Burglary Prevention


The days are getting warmer, the nights are growing nicer and soon it will be a fine time for everyone to be out and about again…including burglars.

According to the U.S. Bureau of Justice, there were 27.6 burglaries per 1,000 households in 2011. That number actually represents a decrease from the previous years, but there is a significant increase in theft of certain items: electronic devices and household appliances.

Having an updated home inventory list of items of value in your home is important. There is free software available to help you track items in your home. In the event that something happens, the more information you can provide (such as receipts, photographs and appraisals that verify value) about stolen items, the quicker the claims process will be.
Once you create your inventory, make sure to keep it in a safe place outside your home, such as a safety-deposit box. You also can e-mail a copy to yourself to create an online record that can be accessed by computer.

Focus on prevention
You can minimize the risk of a burglary in a number of ways. First, don’t announce that you are not at home via social media. Facebook, Twitter, Instagram, and other social networking sites have become places burglars look for targets. Announcing your vacation on Facebook or checking in at the airport on FourSquare makes you a target.

The first thing a burglar looks for when choosing a house for a break-in is one with no one in it. If you make your house look occupied when you’re gone, most burglars will just look for an easier target. Here are a few ways to do that.
  • Use automatic light timers throughout the house and have them turn on and off at times that simulate your normal patterns. Look for light timers that have battery backup so the timer doesn’t stop if there is a power failure. Using timers that have more than one on-off cycle can create the illusion of movement from room to room.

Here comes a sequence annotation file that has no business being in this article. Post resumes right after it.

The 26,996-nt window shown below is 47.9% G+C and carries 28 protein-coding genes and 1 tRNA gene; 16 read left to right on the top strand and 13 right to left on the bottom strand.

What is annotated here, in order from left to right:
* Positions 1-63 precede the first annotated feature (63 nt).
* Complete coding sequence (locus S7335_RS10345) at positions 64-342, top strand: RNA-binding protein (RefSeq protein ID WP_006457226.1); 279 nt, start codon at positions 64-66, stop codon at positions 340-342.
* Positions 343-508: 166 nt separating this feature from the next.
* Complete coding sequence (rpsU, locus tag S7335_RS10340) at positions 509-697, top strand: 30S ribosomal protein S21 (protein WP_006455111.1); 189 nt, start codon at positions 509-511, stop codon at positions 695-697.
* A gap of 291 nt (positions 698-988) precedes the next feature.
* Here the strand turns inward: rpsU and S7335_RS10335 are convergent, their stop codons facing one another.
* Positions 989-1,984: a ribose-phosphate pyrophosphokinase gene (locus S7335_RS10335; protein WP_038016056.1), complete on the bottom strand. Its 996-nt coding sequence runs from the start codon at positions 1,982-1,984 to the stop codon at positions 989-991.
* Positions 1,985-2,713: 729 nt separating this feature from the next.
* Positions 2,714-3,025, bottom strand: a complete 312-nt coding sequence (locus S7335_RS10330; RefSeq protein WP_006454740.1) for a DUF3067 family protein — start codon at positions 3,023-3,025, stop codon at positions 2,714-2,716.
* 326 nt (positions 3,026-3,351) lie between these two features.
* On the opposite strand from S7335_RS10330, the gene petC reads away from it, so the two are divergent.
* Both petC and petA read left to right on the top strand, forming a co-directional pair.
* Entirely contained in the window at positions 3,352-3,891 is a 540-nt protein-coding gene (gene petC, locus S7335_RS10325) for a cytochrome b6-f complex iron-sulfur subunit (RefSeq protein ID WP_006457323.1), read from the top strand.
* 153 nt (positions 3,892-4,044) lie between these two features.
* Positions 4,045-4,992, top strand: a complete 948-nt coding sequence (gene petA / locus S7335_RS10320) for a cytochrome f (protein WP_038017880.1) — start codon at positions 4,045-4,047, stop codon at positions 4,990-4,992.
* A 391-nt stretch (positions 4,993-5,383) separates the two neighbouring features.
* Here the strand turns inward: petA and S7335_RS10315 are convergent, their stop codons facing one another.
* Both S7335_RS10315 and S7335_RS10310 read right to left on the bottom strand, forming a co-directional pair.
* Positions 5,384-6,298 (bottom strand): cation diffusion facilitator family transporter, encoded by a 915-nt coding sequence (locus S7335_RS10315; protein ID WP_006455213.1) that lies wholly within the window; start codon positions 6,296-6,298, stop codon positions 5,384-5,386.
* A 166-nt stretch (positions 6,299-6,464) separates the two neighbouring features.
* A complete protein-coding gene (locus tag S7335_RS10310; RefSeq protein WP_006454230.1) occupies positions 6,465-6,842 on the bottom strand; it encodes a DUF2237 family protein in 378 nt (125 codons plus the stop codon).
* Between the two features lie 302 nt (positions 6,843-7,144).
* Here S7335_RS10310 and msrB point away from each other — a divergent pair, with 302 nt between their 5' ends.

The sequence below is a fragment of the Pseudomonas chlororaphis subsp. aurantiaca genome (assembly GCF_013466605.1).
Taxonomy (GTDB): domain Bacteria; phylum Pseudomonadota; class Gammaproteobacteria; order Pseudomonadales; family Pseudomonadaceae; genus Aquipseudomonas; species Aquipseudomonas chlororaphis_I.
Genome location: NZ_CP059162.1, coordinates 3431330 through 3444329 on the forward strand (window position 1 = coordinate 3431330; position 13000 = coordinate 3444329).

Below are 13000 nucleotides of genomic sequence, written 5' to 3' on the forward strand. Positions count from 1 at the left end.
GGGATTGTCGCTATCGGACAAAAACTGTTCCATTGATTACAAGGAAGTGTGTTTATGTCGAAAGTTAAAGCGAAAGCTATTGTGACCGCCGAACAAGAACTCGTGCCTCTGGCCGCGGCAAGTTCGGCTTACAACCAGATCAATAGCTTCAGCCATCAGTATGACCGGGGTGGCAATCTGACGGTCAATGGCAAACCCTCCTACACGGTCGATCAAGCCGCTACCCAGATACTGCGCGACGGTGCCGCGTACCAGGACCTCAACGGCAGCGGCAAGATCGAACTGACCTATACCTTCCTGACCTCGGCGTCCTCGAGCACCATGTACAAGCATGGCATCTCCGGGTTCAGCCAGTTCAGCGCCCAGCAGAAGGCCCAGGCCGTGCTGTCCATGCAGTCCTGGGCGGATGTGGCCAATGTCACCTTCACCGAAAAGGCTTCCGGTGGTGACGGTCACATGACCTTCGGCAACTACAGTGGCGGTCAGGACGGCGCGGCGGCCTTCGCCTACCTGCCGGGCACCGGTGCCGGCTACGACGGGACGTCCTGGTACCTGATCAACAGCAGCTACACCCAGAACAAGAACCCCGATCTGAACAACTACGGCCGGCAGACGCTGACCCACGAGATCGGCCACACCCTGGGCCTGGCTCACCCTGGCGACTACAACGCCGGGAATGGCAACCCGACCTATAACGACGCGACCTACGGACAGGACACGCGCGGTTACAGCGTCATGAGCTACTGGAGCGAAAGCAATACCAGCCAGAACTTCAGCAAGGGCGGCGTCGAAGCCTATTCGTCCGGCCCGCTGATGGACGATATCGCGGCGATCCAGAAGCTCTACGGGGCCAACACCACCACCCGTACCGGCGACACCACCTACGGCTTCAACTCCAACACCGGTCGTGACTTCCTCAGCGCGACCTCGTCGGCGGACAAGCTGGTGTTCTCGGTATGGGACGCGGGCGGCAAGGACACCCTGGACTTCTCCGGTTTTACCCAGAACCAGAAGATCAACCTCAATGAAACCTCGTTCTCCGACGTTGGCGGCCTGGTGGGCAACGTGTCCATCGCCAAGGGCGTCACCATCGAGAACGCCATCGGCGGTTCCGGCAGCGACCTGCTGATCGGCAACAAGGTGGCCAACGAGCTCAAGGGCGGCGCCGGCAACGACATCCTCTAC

• The same kind of timers you use on lights can also be used to turn radios or TVs on and off.
A burglar is more likely to try getting into a house where there is less chance of being seen. Taking away the robber’s cover goes a long way toward protecting your house.
  • Thieves can hide behind trees and shrubs. Trim back or remove any shrubbery next to doors or windows. If you are going to use plants next to the house, you should use thorny plants such as holly or roses.
  • Use outside security lighting to illuminate every access door. The main entrance should be illuminated with a fixture that has two bulbs or with two fixtures in case one bulb burns out.
  • Use exterior lighting with motion detectors for the yard, driveway and other outside regions. If lights come on when someone approaches, a burglar is less likely to try breaking into your home. Also, if the lights are activated by motion rather than being left on all the time, your neighbors are more likely to notice if someone is moving around your house.
  • Remember the back and side of your home offer some concealment for a burglar who is trying to break in. So pay close attention to securing all entrances, and if possible avoid installing a tall privacy fence since that offers even greater concealment.
Staff Writer